* This method will return an ArrayList of Message objects, however the List implementation could
* possibly be changed in the future (not likely). Further the ArrayList is populated using the basic
* List.add(Object) method. The ArrayList will re-copy it's internal array over-and-over again as
* the ResultSet is scanned.
* So while this method will work with GWT, it's really not recommended.
@Select("SELECT * FROM messages WHERE parent_id = ?1 ORDER BY date DESC LIMIT ?3 OFFSET ?2")
List&lt;Message&gt; selectChildMessagesAsList(int parentId, int start, int count);

* This won't work at all with GWT. The DataSet may offer lazy-loading
* and some other wonderful tricks, but since the client code has no idea
* how to deal with a DataSet it's useless here. I thought I'd put it in for completeness.
@Select("SELECT * FROM messages WHERE parent_id = ?1 ORDER BY date DESC LIMIT ?3 OFFSET ?2")
DataSet&lt;Message&gt; selectChildMessagesAsDataSet(int parentId, int start, int count);

* This is the way to do it! Using only arrays for Serialization has a side effect
* on the GWT side of things: less JavaScript code for your clients to download.
* GWT understands how to deserialize arrays, and doesn't need to include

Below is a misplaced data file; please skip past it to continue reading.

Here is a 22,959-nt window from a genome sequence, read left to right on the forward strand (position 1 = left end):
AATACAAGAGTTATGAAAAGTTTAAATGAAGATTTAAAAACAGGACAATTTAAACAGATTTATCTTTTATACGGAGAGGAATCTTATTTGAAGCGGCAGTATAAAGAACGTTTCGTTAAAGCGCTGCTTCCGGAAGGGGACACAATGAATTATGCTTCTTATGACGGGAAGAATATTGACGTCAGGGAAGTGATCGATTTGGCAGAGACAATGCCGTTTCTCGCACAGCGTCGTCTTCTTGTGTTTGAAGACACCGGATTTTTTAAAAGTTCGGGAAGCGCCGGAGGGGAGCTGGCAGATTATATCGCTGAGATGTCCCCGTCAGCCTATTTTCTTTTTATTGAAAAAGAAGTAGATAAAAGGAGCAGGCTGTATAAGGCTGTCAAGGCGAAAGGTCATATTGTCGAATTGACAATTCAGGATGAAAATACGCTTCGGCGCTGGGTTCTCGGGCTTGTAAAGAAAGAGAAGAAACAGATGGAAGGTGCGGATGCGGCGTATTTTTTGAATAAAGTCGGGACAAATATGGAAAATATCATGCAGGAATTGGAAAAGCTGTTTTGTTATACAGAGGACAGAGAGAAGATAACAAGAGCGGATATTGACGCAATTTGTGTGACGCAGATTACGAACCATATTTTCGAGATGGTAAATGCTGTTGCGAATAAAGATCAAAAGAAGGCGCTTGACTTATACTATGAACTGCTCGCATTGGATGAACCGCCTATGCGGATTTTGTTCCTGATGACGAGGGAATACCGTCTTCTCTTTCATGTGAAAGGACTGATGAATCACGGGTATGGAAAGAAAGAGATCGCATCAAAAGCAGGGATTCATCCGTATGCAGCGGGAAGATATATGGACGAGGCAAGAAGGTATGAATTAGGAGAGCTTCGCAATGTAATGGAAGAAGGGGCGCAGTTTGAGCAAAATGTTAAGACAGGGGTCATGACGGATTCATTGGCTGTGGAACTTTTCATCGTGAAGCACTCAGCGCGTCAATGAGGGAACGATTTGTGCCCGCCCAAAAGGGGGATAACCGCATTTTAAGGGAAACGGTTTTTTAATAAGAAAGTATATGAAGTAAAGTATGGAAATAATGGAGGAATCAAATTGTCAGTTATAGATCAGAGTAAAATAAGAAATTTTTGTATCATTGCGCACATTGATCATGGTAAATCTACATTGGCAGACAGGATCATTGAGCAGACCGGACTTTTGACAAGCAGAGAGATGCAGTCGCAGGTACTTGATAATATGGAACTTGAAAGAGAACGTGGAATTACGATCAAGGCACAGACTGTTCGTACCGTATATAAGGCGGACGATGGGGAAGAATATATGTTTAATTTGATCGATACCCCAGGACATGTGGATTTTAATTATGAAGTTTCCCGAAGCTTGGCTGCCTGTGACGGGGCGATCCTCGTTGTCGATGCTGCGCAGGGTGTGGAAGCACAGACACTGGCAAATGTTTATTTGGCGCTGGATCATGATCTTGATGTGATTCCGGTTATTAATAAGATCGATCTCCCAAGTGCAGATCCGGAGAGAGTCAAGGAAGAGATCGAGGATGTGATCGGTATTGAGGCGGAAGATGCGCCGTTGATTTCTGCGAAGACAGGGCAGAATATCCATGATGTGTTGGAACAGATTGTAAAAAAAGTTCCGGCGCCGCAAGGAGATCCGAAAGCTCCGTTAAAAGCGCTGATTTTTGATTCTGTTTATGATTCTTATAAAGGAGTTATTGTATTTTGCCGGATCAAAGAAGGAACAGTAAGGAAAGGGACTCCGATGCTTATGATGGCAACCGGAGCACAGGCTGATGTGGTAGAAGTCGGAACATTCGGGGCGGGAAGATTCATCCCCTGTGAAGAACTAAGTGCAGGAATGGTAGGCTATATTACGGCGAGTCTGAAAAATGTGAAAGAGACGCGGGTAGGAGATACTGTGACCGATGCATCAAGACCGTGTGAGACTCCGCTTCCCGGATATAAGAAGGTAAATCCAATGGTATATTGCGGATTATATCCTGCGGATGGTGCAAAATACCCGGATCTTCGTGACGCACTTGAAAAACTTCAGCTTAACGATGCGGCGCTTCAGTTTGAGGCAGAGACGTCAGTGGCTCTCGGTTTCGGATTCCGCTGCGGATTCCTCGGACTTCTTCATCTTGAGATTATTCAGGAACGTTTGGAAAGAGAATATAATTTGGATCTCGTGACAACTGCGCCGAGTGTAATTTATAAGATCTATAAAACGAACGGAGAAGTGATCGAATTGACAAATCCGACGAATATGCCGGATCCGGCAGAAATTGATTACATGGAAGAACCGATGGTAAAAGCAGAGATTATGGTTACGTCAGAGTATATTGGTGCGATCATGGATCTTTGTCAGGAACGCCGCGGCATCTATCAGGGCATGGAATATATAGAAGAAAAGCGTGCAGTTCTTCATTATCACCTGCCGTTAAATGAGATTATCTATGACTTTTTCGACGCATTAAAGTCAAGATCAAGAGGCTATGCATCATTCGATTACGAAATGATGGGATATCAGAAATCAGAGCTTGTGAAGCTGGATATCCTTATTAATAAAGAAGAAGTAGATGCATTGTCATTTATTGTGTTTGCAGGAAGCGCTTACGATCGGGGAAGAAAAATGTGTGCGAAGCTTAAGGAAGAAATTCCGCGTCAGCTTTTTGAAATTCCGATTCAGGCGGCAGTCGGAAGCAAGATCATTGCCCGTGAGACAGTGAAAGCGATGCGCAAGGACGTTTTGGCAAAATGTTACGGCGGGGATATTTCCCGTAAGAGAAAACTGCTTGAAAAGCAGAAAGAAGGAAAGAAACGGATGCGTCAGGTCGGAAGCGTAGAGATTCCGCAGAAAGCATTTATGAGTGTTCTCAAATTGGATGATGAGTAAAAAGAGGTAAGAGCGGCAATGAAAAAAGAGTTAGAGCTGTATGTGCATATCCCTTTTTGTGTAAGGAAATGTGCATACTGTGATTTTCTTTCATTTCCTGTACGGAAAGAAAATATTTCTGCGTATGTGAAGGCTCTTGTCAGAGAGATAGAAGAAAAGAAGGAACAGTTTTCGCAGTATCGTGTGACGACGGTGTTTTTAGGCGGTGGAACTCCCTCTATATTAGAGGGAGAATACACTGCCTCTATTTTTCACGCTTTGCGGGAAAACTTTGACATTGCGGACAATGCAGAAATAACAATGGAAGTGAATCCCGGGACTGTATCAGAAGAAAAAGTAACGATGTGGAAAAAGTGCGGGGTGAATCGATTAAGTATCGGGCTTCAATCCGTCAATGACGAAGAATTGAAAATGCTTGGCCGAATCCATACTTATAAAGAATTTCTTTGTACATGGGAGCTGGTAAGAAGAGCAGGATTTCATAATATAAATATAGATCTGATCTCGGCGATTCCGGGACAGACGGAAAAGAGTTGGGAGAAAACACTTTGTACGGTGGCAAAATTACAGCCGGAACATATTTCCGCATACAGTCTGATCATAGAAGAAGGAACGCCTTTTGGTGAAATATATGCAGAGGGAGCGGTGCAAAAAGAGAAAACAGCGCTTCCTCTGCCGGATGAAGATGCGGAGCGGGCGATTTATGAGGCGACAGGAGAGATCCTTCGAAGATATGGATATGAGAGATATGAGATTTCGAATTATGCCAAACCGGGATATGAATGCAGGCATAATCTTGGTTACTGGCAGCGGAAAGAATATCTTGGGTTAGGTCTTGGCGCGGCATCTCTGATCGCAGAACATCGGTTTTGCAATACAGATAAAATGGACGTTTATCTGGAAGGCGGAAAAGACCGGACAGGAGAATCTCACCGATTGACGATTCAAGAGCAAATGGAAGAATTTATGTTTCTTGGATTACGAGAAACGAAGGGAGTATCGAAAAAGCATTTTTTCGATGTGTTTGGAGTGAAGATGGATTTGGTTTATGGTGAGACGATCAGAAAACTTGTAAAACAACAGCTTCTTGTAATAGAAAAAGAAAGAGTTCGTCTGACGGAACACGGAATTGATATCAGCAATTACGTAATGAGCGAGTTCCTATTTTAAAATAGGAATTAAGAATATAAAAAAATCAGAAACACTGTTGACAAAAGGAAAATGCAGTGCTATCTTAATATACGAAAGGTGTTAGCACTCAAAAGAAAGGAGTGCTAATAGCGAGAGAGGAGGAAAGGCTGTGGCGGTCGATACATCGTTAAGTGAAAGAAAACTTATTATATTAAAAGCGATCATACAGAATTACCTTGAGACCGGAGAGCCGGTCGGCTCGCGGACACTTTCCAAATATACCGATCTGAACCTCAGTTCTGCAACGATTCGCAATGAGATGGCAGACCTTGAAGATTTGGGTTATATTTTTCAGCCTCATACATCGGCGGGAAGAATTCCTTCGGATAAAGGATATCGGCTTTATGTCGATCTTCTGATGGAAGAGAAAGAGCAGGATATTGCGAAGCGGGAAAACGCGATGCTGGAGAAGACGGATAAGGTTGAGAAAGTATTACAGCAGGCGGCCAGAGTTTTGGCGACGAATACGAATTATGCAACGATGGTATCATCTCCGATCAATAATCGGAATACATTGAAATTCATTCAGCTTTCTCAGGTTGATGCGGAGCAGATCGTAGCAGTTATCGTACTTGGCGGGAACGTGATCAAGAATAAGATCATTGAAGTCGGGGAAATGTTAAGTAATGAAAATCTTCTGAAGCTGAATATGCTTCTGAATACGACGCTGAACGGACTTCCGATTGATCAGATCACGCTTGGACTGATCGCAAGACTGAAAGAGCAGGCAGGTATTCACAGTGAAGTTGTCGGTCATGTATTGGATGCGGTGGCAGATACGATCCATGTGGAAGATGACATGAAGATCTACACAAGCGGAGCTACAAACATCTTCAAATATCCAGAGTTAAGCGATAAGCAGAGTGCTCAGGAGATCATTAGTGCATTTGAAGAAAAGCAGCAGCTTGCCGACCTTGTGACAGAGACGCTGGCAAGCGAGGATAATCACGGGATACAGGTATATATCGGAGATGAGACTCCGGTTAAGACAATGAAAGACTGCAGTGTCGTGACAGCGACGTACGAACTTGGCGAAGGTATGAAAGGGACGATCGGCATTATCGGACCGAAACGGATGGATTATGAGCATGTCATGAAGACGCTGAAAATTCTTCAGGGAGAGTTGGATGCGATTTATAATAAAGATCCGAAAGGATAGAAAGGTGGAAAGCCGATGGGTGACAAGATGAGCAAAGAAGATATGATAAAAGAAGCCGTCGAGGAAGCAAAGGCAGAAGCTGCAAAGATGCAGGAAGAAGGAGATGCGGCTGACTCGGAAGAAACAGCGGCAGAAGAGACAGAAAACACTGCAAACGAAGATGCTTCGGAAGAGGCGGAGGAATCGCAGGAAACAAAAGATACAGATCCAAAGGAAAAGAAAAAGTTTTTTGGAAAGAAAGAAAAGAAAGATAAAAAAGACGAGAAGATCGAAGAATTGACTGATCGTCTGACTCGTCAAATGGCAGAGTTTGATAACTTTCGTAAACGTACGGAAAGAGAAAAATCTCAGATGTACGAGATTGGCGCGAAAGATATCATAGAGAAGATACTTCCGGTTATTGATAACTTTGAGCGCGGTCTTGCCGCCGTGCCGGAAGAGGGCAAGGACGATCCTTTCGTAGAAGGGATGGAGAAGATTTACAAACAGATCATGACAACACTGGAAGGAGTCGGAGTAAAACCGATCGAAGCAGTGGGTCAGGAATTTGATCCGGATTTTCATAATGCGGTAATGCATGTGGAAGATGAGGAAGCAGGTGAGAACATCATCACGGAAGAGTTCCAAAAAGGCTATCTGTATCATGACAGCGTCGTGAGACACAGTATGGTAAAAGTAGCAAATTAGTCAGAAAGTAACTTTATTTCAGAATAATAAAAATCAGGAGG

* Serialization code for different List implementations.
@Select("SELECT * FROM messages WHERE parent_id = ?1 ORDER BY date DESC LIMIT ?3 OFFSET ?2")
Message[] selectChildMessagesAsArray(int parentId, int start, int count);


Now for the big question: why are arrays “so much better” than a List of some sort? EoD SQL takes fairly extreme measures to keep the performance of an Array as fast as possible. For the most part (that is: on most JDBC drivers) the array will be pre-sized and fetched backwards. This sounds very strange, but it is generally a lot faster than trying to work forwards and re-growing the array whenever it runs out of space (and then down-sizing it at the end). EoD SQL will run forwards if the JDBC driver requires it, but for the most part it runs backwards.

This technique will not only improve performance, JavaScript size, and simplicity of the code (arrays are just easier in most cases); it’ll also reduce the amount of memory your server uses (since the array is pre-sized and never copied).

Finally: because the type is declared as an array, you know exactly what Serialization code GWT is going to generate.

Looking to the Future (EoD SQL 2.1)

In EoD SQL 2.0 you can declare Collection objects as return types, but only as their interfaces (as you saw in the above code example). EoD SQL 2.1 has a new feature which allows you to declare concrete implementations as return types. This is the preferred method of declaration for GWT (since again: it minimizes the amount of JavaScript generated). A few nice little examples:

public interface MessageQuery extends BaseQuery {

@Select("SELECT * FROM messages WHERE parent_id = ?1 ORDER BY date DESC LIMIT ?3 OFFSET ?2")
ArrayList&lt;Message&gt; selectMessages(int parentId, int start, int count);